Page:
No relief in view for Twillingate fishermen

Pack ice preventing boats from exiting harbour


Published on April 21, 2017

Fish harvesters in Twillingate are grounded due to pack ice built up in the harbour. The Fish, Food and Allied Workers union is calling on the federal government to provide compensation to harvesters.

©Patrick Murphy/The Pilot

TWILLINGATE, NL - A small and temporary gap in pack ice allowed a few Twillingate fishing boats to slip into open water early Thursday morning.

“Right now, some of the bigger boats squeezed out through” local fisherman Dave Boyd told the Pilot Thursday evening. “So they're gone outside the ice.” 

Kilometres of pack ice has built up just outside the harbour in the rural fishing community. The situation is preventing some local fish harvesters from accessing crab fishing grounds. 

Any relief local harvesters found watching the boats go out was, much like gap in the ice, fleeting according to Boyd. More ice is on the way and, with the fishery expected to open April 24, harvesters are growing concerned.

“The inshore (fishery) here was scheduled to open on the 17th, but it was delayed now to the 24th,” Boyd said. “So, I don’t know what DFO (Department of Fisheries and Oceans) will do now tomorrow, they might say they will open it Monday.” 

Boyd says the ice flow charts on the federal Department of Environment and Climate Change website show massive ice flows moving towards the community. 

“Oh man, it’s amazing what ice is coming up there, the Green Bay is full, the White Bay is full, all down the northern peninsula…,” Boyd said. “We’re all surrounded, it must be 140 miles wide to the northeast of St. Anthony.”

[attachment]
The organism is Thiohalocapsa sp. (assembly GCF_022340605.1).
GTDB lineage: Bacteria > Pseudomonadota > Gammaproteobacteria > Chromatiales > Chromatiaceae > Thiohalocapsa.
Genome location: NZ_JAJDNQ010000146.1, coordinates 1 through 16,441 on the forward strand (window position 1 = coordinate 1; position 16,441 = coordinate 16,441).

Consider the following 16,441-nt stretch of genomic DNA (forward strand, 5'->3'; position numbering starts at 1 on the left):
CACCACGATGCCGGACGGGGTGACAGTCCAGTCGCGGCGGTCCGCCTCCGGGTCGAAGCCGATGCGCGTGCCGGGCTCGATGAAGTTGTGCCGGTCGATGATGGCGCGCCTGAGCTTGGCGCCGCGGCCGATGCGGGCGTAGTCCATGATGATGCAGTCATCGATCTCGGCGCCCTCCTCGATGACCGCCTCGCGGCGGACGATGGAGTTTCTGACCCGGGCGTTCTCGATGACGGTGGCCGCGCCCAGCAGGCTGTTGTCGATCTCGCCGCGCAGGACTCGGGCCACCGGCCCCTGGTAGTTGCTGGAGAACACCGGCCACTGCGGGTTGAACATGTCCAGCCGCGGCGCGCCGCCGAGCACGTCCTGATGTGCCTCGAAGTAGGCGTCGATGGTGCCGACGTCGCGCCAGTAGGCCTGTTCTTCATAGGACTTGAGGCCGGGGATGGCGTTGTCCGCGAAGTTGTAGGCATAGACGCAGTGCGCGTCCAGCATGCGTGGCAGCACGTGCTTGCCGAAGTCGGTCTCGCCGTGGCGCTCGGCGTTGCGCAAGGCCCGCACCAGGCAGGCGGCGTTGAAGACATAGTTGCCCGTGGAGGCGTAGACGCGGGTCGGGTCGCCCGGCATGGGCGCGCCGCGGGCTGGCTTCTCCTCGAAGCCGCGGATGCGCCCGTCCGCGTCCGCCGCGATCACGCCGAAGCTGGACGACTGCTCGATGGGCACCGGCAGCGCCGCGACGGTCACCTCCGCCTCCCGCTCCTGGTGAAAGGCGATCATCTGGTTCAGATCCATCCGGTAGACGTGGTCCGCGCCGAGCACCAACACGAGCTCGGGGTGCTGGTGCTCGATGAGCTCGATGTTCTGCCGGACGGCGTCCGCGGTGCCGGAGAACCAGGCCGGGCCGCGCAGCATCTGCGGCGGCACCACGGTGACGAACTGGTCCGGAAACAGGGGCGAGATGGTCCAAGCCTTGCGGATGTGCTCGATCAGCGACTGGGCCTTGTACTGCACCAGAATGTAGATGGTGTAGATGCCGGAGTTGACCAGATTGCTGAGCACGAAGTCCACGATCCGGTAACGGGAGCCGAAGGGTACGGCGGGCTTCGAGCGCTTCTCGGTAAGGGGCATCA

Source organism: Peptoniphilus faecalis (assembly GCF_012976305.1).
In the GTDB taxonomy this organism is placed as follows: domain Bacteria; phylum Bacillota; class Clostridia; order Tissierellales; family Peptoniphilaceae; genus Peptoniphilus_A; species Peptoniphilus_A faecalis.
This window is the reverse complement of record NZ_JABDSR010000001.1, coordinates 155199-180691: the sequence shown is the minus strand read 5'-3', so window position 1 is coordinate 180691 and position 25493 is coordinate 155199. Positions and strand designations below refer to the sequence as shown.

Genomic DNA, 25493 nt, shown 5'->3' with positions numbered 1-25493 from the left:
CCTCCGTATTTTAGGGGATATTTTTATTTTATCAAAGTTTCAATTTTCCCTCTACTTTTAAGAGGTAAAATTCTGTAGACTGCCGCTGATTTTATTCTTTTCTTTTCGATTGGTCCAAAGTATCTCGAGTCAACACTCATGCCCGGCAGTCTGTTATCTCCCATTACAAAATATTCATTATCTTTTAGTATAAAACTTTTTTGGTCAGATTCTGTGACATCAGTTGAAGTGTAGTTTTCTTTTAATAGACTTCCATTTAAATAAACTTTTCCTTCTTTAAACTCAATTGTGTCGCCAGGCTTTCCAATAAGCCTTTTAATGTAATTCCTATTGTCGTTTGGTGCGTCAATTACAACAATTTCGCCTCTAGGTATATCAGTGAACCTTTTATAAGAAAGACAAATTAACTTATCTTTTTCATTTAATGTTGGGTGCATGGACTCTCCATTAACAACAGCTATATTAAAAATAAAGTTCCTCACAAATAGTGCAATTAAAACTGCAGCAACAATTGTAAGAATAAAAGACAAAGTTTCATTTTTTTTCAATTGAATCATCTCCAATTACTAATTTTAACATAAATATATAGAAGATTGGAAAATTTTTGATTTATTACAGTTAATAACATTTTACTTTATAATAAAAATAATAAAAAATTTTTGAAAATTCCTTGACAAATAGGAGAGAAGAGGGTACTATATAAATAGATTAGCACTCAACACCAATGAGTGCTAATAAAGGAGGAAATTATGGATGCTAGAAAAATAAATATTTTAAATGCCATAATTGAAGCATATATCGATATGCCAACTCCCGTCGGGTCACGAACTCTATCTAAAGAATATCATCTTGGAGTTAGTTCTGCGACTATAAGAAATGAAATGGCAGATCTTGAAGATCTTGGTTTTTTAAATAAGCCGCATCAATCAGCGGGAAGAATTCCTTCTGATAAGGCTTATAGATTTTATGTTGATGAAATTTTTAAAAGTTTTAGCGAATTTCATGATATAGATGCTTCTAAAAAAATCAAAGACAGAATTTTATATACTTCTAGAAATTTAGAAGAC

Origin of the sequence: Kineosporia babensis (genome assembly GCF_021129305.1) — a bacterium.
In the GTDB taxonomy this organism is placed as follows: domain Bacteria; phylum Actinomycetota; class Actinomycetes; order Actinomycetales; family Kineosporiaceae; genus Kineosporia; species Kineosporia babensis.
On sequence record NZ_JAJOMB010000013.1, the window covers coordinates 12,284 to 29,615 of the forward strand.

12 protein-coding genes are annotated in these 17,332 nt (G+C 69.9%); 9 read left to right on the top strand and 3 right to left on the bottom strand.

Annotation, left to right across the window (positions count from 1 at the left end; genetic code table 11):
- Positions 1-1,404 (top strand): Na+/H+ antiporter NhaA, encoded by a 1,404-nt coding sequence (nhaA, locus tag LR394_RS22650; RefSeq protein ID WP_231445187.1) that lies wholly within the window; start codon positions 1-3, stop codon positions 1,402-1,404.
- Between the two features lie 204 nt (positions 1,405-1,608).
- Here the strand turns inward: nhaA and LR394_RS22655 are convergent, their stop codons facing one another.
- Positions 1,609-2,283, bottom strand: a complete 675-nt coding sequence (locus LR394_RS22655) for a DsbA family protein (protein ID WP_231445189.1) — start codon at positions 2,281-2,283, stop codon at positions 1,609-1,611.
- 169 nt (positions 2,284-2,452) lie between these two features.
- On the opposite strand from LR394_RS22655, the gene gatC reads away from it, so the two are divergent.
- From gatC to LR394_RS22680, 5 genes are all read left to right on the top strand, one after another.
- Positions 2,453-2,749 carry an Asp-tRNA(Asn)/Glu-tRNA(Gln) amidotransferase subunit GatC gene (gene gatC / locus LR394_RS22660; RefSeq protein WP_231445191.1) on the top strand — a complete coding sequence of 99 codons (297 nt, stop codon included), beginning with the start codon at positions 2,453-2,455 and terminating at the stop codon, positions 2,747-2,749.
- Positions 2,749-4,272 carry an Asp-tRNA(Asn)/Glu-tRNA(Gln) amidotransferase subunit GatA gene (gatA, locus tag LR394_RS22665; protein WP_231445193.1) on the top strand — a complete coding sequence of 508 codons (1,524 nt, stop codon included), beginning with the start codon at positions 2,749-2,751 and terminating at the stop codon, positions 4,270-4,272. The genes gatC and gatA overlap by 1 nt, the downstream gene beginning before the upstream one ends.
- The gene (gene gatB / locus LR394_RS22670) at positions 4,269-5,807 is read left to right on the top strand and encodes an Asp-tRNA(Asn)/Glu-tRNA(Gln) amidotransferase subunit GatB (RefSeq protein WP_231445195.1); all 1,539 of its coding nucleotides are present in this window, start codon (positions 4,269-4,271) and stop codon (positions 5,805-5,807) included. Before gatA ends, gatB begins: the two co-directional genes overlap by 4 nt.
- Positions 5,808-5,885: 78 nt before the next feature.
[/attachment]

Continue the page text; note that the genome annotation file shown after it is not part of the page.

In a news release issued April 19, The Fish, Food and Allied Workers union (FFAW) said hundreds of harvesters are being kept ashore by ice built up around Newfoundland and Labrador. Union President Keith Sullivan is calling on the federal government to pay compensation to any fish harvesters grounded by the pack ice.

In 2007, the federal government established a $7.9 million ice compensation package, according to an archived July 21, 2007 press release on the Government of Canada website. At the time the federal government emphasized the program was not an extension of EI benefits, but government had designated special funds to respond to an “extraordinary situation.” 

“The persistent ice in some areas of the province will cause hardship for many families, and the government must step-up to assist these people as conditions are expected to persist for the next several weeks,” Sullivan stated in the release.

The release echoed the statements made by Boyd, saying, “the long-range forecast is calling for northeast winds, causing ice will (sic) remain there until strong offshore winds push the ice back out. This could take several weeks to resolve.” 

The Pilot was unable to reach the Department of Fisheries and Oceans for comment.